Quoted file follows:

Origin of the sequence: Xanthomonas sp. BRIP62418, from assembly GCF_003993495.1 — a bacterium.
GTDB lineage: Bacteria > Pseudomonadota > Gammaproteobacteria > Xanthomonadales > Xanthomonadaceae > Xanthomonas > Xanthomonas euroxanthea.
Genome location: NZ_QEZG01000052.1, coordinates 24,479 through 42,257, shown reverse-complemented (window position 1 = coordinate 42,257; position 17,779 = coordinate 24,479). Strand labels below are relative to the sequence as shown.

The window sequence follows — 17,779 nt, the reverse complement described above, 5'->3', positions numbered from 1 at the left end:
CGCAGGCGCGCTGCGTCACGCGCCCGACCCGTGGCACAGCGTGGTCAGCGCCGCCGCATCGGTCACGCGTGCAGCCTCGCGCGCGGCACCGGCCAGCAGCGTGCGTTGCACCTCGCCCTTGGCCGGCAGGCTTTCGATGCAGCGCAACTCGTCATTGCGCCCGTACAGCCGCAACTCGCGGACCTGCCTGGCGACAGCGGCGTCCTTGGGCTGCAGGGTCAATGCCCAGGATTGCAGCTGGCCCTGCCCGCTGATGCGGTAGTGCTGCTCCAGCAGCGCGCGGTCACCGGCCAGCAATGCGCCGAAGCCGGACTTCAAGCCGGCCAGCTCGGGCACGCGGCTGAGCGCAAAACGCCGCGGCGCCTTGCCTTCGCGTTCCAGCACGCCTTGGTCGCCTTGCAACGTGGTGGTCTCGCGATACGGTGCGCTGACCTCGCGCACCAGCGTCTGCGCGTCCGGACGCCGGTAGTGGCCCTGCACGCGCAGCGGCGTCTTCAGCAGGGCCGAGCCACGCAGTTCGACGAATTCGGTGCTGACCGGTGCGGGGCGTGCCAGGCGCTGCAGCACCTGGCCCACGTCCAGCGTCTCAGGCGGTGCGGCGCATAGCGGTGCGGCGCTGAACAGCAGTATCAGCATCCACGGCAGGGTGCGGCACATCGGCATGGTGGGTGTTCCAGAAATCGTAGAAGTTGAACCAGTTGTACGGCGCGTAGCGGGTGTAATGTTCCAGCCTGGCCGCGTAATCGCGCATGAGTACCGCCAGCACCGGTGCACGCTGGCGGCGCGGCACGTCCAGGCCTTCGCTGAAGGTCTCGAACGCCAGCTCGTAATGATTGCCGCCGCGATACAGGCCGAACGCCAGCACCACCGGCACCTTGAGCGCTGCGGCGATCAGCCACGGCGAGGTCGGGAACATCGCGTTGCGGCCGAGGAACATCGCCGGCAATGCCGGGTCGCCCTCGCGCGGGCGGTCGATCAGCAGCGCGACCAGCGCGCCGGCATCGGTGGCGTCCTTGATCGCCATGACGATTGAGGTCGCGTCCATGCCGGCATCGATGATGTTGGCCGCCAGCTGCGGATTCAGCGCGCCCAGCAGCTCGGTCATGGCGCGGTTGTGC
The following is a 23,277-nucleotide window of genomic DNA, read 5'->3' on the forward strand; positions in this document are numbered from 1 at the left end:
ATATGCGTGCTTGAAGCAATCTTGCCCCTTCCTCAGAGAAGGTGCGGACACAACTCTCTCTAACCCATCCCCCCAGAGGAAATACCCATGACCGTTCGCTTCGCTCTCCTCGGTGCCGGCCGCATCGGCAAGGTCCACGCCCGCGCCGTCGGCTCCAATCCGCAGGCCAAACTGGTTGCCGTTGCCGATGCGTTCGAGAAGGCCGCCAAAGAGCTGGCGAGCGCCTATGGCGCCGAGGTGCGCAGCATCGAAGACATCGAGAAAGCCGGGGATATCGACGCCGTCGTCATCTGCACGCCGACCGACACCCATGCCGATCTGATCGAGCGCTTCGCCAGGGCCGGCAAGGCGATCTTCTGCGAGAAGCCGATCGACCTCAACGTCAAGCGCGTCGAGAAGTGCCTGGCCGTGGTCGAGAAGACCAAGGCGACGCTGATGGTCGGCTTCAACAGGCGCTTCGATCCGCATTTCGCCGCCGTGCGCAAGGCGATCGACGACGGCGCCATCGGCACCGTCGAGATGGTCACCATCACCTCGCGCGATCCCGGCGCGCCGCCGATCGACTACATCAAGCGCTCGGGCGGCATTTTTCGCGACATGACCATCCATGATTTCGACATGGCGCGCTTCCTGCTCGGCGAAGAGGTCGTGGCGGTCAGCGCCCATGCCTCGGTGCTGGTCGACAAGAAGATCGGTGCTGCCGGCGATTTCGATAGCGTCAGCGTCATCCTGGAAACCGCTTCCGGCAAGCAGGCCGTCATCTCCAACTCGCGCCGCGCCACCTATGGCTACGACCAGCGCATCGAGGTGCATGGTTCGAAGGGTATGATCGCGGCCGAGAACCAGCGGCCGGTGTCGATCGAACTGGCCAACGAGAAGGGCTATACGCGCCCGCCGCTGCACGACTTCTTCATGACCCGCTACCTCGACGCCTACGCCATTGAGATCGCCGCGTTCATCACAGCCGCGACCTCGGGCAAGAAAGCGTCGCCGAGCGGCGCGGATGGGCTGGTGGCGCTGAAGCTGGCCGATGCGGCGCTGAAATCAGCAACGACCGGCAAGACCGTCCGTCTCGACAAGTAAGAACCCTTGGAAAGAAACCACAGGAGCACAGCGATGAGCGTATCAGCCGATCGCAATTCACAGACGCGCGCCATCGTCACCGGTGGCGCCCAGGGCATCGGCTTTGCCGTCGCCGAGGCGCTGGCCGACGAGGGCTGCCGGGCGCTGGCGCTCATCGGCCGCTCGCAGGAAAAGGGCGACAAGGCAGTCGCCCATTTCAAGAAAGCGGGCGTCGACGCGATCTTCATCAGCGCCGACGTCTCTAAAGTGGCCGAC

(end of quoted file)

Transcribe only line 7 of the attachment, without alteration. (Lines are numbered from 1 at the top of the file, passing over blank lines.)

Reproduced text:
ATATGCGTGCTTGAAGCAATCTTGCCCCTTCCTCAGAGAAGGTGCGGACACAACTCTCTCTAACCCATCCCCCCAGAGGAAATACCCATGACCGTTCGCTTCGCTCTCCTCGGTGCCGGCCGCATCGGCAAGGTCCACGCCCGCGCCGTCGGCTCCAATCCGCAGGCCAAACTGGTTGCCGTTGCCGATGCGTTCGAGAAGGCCGCCAAAGAGCTGGCGAGCGCCTATGGCGCCGAGGTGCGCAGCATCGAAGACATCGAGAAAGCCGGGGATATCGACGCCGTCGTCATCTGCACGCCGACCGACACCCATGCCGATCTGATCGAGCGCTTCGCCAGGGCCGGCAAGGCGATCTTCTGCGAGAAGCCGATCGACCTCAACGTCAAGCGCGTCGAGAAGTGCCTGGCCGTGGTCGAGAAGACCAAGGCGACGCTGATGGTCGGCTTCAACAGGCGCTTCGATCCGCATTTCGCCGCCGTGCGCAAGGCGATCGACGACGGCGCCATCGGCACCGTCGAGATGGTCACCATCACCTCGCGCGATCCCGGCGCGCCGCCGATCGACTACATCAAGCGCTCGGGCGGCATTTTTCGCGACATGACCATCCATGATTTCGACATGGCGCGCTTCCTGCTCGGCGAAGAGGTCGTGGCGGTCAGCGCCCATGCCTCGGTGCTGGTCGACAAGAAGATCGGTGCTGCCGGCGATTTCGATAGCGTCAGCGTCATCCTGGAAACCGCTTCCGGCAAGCAGGCCGTCATCTCCAACTCGCGCCGCGCCACCTATGGCTACGACCAGCGCATCGAGGTGCATGGTTCGAAGGGTATGATCGCGGCCGAGAACCAGCGGCCGGTGTCGATCGAACTGGCCAACGAGAAGGGCTATACGCGCCCGCCGCTGCACGACTTCTTCATGACCCGCTACCTCGACGCCTACGCCATTGAGATCGCCGCGTTCATCACAGCCGCGACCTCGGGCAAGAAAGCGTCGCCGAGCGGCGCGGATGGGCTGGTGGCGCTGAAGCTGGCCGATGCGGCGCTGAAATCAGCAACGACCGGCAAGACCGTCCGTCTCGACAAGTAAGAACCCTTGGAAAGAAACCACAGGAGCACAGCGATGAGCGTATCAGCCGATCGCAATTCACAGACGCGCGCCATCGTCACCGGTGGCGCCCAGGGCATCGGCTTTGCCGTCGCCGAGGCGCTGGCCGACGAGGGCTGCCGGGCGCTGGCGCTCATCGGCCGCTCGCAGGAAAAGGGCGACAAGGCAGTCGCCCATTTCAAGAAAGCGGGCGTCGACGCGATCTTCATCAGCGCCGACGTCTCTAAAGTGGCCGAC